September 24, 2021

1 in 10 Americans is 'unvaccinated but willing.' Here's how to reach them.

Daily Briefing

    Nearly half of unvaccinated Americans say they may be willing to get vaccinated but have not because of different challenges, Meryl Kornfield reports for the Washington Post. And while providers and volunteers have made efforts to reach this population, they remain hindered by a lack of funding.

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    'Unvaccinated but willing'

    Around 44% of unvaccinated Americans say they may be willing to get vaccinated, but different reasons have prevented them from doing so, Kornfield reports. According to a report from HHS last month, this group of "unvaccinated but willing" people make up approximately 10% of the U.S. population.

    According to Kornfield, vaccinating this population could be crucial in helping the United States reach herd immunity and protecting groups who have been disproportionately affected by the pandemic. However, public health officials have struggled to reach this population, which includes young adults, Black and Hispanic Americans, and those who are uninsured.

    Several barriers may hinder these individuals from getting vaccinated, Kornfield reports, including difficulty accessing vaccine sites, a lack of information about how to get the vaccine, or uncertainty about the effects of the vaccine.

    For example, Yolanda Orosco-Arellano, a hotel housekeeper and mother of four, wanted to get vaccinated but had difficulties securing an appointment. She lacked transportation to get to the vaccine clinic and needed an appointment that could be scheduled around her work shifts.

    Cody Grier, a pre-med student and volunteer at Medical Outreach Ministries, a clinic in Montgomery, Ala., said many of the clinic's patients were overwhelmed by the amount of information available online about the vaccines. In addition, some patients were worried about the cost of the vaccine, unaware that they could receive it for free.

    And many undocumented immigrants are concerned about needing official identification to receive the vaccine, Kornfield reports, although showing a driver's license, social security number, or health insurance card is not required.

    According to Jovany Ochoa, a volunteer at HealthNet, a clinic in Rock County, Wis., it's unfair to perceive everyone who is unvaccinated as just being against the vaccine. "[T]here's a lot more to it than that," he said. "I just don't want them to be categorized for being selfish or anything like that because that's not the reason they're not getting it. They're not getting it because sometimes they literally can't or they don't know how to."

    Clinics increase outreach but remain limited by lack of funding

    Currently, nearly 100 free and charitable clinics across the country have joined an initiative called "Project Finish Line," which aims to vaccinate one million people in underserved communities, Kornfield reports.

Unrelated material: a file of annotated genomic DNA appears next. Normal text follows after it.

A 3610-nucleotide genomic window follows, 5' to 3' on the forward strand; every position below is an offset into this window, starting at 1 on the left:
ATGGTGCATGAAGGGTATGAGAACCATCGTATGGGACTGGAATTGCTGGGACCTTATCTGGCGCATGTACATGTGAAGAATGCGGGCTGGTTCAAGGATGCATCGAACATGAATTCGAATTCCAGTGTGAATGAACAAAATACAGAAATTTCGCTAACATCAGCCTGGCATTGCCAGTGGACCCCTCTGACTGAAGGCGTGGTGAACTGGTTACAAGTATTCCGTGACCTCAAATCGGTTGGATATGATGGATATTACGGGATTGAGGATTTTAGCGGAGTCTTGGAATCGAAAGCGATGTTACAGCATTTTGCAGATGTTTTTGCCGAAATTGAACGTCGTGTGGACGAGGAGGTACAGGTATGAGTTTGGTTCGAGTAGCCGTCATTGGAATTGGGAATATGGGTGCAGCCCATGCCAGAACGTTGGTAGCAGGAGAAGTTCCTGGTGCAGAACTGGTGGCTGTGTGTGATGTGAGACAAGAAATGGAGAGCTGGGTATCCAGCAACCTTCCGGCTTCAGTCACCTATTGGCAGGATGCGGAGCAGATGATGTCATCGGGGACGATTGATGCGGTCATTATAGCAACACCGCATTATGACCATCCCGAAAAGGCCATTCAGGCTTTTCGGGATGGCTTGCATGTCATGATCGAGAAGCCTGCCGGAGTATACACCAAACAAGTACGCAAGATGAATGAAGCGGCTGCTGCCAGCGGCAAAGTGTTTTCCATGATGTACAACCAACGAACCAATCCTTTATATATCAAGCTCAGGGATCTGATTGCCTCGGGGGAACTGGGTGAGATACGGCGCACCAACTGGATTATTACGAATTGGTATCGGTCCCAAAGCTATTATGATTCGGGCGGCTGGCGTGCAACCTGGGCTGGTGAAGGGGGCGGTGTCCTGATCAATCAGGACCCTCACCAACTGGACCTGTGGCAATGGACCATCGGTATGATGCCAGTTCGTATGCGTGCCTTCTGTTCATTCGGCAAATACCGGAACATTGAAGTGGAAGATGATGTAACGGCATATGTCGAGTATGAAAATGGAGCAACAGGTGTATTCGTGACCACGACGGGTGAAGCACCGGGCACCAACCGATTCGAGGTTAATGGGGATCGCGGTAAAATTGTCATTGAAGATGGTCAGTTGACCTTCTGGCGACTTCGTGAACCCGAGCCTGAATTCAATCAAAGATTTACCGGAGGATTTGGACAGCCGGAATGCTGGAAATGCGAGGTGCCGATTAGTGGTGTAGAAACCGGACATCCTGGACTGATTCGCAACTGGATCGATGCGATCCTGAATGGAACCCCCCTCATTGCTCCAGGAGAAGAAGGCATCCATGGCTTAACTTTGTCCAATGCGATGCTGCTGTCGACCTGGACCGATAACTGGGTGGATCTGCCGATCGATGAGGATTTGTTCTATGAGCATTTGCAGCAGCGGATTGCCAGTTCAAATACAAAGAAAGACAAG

Several clinics are offering rides to patients without transportation and expanding their hours to accommodate patients' work schedules. Some health workers spend their lunch breaks or time outside of work vaccinating patients who can't reach the clinic when it is open.

    Many health clinics are also providing educational outreach for their patients through phone calls or in-person visits, Kornfield reports. For example, Ochoa, one of HealthNet's educational "ambassadors," visits supermarkets, farms, and factories where he knows many workers are still unvaccinated to answer any questions they may have about the vaccine.

    According to Joe Agoada, CEO of Sostento, a nonprofit supporting frontline health workers in underserved communities, clinics that are part of "Project Finish Line" have vaccinated more than 112,000 people since June. HHS data has also shown that the number of people who are willing but unable to get vaccinated has declined recently, suggesting outreach efforts have had some success.

    However, Agoada said the "safety-net" clinics spearheading these vaccination efforts do not receive federal funding and instead largely rely on grants and donations, which can make it difficult for them to keep up with their patients' needs.

    Separately, Ericka Sinclair, CEO of Health Connections clinic, said a lack of critical funding to support these clinics can lead to further distrust from patients as providers try to answer questions they may not yet be prepared for. "If you leave too much of a gap between when the question is asked and when there's an answer, that creates distrust every moment that exists," she said. "People need to feel addressed, not dismissed."

    So far, Sostento has raised $500,000 for its vaccination efforts, just half of what the nonprofit has said it needs, Kornfield reports.

    "Free and charitable clinics are vaccinating populations nobody else can, despite a lack of resources," Agoada said. "To defeat this pandemic, we cannot afford to overlook and underinvest in this group, and yet so far this is exactly what has happened." (Kornfield, Washington Post, 9/23)

     

    Advisory Board's take

    Many stakeholders (including you…probably) can help reach the 'unvaccinated, but willing' population. Here's how.

    By Pamela Divack and Regina Lohr

    If vaccine uptake feels like a continually challenging feat, take these findings as an opportunity to act. Whether you are a health care leader, an employer, an individual clinician, or a leader at a community clinic, there is an 'unvaccinated, but willing' population that you can help move toward vaccination. Here are some of our thoughts:

    What health care leaders can do